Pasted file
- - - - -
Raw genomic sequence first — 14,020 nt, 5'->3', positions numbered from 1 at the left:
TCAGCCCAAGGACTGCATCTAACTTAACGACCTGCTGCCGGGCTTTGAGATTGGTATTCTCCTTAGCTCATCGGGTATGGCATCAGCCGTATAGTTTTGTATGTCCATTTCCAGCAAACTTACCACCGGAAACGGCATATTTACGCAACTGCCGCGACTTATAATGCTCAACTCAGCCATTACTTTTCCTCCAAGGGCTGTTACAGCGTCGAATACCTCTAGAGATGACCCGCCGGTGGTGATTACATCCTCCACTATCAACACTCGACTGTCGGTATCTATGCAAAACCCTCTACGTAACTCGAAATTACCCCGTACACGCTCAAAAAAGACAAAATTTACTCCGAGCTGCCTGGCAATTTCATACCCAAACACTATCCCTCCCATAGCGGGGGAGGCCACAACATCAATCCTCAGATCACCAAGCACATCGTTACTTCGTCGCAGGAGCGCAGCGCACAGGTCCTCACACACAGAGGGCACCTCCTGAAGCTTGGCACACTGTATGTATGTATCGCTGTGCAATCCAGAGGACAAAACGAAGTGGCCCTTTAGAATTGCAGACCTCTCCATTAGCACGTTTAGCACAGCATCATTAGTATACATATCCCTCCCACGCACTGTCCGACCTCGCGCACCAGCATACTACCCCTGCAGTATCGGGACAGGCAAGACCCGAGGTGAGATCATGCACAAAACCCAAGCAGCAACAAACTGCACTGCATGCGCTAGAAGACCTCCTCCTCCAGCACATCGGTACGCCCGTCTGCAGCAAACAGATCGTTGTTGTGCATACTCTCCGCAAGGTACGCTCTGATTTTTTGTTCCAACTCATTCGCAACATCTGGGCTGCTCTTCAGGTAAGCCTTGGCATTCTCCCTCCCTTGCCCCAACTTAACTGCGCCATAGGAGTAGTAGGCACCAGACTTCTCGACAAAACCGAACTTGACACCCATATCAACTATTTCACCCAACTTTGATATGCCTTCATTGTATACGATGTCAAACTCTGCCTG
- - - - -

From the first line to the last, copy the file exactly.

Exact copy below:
Raw genomic sequence first — 14,020 nt, 5'->3', positions numbered from 1 at the left:
TCAGCCCAAGGACTGCATCTAACTTAACGACCTGCTGCCGGGCTTTGAGATTGGTATTCTCCTTAGCTCATCGGGTATGGCATCAGCCGTATAGTTTTGTATGTCCATTTCCAGCAAACTTACCACCGGAAACGGCATATTTACGCAACTGCCGCGACTTATAATGCTCAACTCAGCCATTACTTTTCCTCCAAGGGCTGTTACAGCGTCGAATACCTCTAGAGATGACCCGCCGGTGGTGATTACATCCTCCACTATCAACACTCGACTGTCGGTATCTATGCAAAACCCTCTACGTAACTCGAAATTACCCCGTACACGCTCAAAAAAGACAAAATTTACTCCGAGCTGCCTGGCAATTTCATACCCAAACACTATCCCTCCCATAGCGGGGGAGGCCACAACATCAATCCTCAGATCACCAAGCACATCGTTACTTCGTCGCAGGAGCGCAGCGCACAGGTCCTCACACACAGAGGGCACCTCCTGAAGCTTGGCACACTGTATGTATGTATCGCTGTGCAATCCAGAGGACAAAACGAAGTGGCCCTTTAGAATTGCAGACCTCTCCATTAGCACGTTTAGCACAGCATCATTAGTATACATATCCCTCCCACGCACTGTCCGACCTCGCGCACCAGCATACTACCCCTGCAGTATCGGGACAGGCAAGACCCGAGGTGAGATCATGCACAAAACCCAAGCAGCAACAAACTGCACTGCATGCGCTAGAAGACCTCCTCCTCCAGCACATCGGTACGCCCGTCTGCAGCAAACAGATCGTTGTTGTGCATACTCTCCGCAAGGTACGCTCTGATTTTTTGTTCCAACTCATTCGCAACATCTGGGCTGCTCTTCAGGTAAGCCTTGGCATTCTCCCTCCCTTGCCCCAACTTAACTGCGCCATAGGAGTAGTAGGCACCAGACTTCTCGACAAAACCGAACTTGACACCCATATCAACTATTTCACCCAACTTTGATATGCCTTCATTGTATACGATGTCAAACTCTGCCTG